“Many of our neighbors have rarely met people from other countries, let alone places like Belarus,” says Elena. “They find out that they’re not crazy aliens, just people, like them.”
“If travel were free, we’d all do more of it,” Rick adds. “But if we can’t travel, these exchanges are inspiring and fun at the same time — and they help make the world a better place. We’ve developed lifelong friends.”
A multiplier effect
For Jennifer Brush, who actually lived around the world as a State Department official, hosting international exchange visitors began when she was growing up with her parents. Now she’s providing the experience for her 14-year old son, who has seen visitors cook meals and help with chores around the house — “great role models,” Jennifer says.
In addition to organizing excursions to the local police station, chamber of commerce and board of education, Jennifer took one young man, Yevgeny, to her church. “The congregation was intrigued and asked a lot of questions,” she says. “People are impressed that I do this, but if you’re willing to get out of your comfort zone, you can have fascinating new experiences.”
Just as we have misconceptions about other countries, visitors often see only propaganda about America when they’re home. “Showing people how friendly and kind we can be to one another has a multiplier effect. We have a lot to share about our values and our democracy that they then bring back to their families and friends in their home countries. It’s important, especially during these tense times.”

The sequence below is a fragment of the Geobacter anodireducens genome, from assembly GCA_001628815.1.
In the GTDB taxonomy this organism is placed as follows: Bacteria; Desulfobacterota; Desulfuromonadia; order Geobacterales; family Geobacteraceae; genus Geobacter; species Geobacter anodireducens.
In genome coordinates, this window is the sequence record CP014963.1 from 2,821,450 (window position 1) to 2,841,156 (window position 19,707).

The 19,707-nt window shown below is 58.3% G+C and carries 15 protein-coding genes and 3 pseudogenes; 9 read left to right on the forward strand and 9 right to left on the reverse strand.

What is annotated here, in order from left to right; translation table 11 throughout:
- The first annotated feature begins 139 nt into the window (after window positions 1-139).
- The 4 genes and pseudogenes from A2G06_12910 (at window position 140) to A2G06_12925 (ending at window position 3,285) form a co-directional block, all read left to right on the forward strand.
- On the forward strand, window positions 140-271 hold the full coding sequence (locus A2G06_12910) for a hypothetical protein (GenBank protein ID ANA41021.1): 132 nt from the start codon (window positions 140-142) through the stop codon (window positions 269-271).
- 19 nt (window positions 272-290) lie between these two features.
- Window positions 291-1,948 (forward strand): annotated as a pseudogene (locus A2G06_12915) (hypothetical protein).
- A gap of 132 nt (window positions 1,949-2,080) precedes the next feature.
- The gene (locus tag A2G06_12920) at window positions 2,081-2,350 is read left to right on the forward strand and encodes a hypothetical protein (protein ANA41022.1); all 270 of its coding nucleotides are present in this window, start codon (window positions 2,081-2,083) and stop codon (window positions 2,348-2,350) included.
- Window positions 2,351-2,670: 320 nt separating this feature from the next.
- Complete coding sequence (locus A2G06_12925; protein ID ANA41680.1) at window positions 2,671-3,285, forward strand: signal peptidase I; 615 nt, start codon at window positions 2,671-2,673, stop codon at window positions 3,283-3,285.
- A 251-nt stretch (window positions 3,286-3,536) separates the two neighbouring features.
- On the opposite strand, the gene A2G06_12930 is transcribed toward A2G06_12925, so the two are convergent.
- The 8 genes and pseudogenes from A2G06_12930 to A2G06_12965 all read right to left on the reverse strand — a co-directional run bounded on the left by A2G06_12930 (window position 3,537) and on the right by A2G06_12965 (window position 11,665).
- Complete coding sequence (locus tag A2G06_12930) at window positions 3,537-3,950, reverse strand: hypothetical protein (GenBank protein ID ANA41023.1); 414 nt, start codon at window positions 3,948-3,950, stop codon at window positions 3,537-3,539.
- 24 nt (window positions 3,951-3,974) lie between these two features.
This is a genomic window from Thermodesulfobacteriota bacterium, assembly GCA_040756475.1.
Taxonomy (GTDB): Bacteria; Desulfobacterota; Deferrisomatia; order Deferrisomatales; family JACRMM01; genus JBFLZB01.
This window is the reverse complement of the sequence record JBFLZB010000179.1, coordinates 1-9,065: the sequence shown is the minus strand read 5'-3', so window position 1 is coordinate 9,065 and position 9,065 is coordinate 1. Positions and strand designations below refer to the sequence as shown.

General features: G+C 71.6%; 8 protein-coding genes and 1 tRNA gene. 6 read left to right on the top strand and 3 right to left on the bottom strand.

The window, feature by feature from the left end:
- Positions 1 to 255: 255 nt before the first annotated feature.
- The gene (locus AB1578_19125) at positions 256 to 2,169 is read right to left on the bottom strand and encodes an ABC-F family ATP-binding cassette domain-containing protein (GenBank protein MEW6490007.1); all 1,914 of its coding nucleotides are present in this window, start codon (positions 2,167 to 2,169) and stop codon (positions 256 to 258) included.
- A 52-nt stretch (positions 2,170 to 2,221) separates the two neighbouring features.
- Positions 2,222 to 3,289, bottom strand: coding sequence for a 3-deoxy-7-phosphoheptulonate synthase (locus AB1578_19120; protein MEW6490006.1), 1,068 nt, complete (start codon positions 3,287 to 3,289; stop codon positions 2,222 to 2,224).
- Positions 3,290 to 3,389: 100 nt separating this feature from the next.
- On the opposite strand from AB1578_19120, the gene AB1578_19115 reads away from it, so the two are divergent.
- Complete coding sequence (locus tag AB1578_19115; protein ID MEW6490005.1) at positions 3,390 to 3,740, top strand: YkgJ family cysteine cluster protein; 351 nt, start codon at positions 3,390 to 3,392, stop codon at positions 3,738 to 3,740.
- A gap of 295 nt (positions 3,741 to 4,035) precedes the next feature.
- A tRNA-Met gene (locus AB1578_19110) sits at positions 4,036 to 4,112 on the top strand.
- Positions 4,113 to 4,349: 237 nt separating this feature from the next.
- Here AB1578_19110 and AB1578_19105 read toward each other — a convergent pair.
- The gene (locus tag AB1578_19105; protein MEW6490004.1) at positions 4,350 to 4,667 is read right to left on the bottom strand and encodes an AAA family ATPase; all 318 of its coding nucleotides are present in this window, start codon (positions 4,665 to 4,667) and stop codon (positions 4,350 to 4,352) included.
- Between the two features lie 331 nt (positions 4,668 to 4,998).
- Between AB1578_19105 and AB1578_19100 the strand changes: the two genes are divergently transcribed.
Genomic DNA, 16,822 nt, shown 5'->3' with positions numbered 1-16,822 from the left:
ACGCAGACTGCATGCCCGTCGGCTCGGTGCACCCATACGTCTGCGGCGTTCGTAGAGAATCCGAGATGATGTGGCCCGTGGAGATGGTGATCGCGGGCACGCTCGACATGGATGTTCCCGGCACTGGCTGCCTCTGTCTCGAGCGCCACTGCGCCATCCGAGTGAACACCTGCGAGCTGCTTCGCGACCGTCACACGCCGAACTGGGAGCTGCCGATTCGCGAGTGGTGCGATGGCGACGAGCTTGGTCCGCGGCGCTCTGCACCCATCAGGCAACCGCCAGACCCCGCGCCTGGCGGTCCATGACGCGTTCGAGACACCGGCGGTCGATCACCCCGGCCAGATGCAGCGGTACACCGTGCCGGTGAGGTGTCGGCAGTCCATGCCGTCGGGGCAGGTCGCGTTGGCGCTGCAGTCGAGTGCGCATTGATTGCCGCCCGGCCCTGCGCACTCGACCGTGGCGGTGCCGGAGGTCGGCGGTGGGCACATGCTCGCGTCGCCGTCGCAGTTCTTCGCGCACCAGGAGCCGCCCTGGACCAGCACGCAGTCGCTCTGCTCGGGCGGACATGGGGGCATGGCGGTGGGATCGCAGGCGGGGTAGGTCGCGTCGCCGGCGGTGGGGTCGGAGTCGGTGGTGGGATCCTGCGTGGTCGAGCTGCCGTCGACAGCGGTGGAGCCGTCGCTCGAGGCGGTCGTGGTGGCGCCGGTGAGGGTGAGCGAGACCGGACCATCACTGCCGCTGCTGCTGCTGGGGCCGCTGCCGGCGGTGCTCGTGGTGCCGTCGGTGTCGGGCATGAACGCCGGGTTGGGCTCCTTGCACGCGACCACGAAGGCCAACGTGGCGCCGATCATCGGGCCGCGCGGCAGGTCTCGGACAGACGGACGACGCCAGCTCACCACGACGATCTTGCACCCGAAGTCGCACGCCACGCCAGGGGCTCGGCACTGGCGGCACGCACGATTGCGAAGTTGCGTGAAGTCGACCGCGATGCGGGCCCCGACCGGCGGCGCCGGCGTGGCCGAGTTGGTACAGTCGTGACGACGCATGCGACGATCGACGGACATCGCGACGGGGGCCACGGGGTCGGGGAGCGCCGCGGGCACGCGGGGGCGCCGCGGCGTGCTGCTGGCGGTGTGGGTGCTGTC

A clash of civilizations?
When the Lewins family, who live in the Lakewood community, hosted two Iraqi students recently, they immediately saw the opportunity to break down barriers.
It turns out one of the students was a Sunni, the other a Shiite. “They had a great experience getting to know each other, which isn’t so possible in Iraq,” explains Lisa Lewins, who’s a professor at Lakewood Community College. “And of course, we have our own misconceptions about people from the Middle East.”
Soon, the two guests were playing soccer with the three Lewins children and making falafel in the kitchen for the family. “They taught us so much. Now, when we read about the Middle East, we have a much broader perspective than what we get from the media,” Lisa says. “These experiences have also made me a better teacher. I’m more knowledgeable but I’m also more flexible when dealing with people.”
Experiencing American culture through new eyes can also be a lot of fun. One time Lisa took a group of Mexican and Iraqi students to their church’s bible school. “On the way, we were playing Justin Bieber songs, and everyone, including our guests, started singing along. They knew the songs! Then after the class, we all went out for ice cream. We had such a great time.”
Another time, at her father’s birthday party, guests sang Belarus songs and danced, which was a big hit for the partygoers. One of the visitors, a handy marketing professional, even fixed the Lewins’ dishwasher and refrigerator light during his visit. “I wanted to keep him here permanently!” Lisa says.
Lisa realized how special — and funny — these experiences can be when it occurred to her that their Iraqi visitors, who are Muslim, were staying with an American Protestant family and being taken around Cleveland by a 70-year old Russian driver who is Jewish.
“That kind of says it all. Now we’re looking forward to tomorrow when seven guests from India are coming over for dinner.”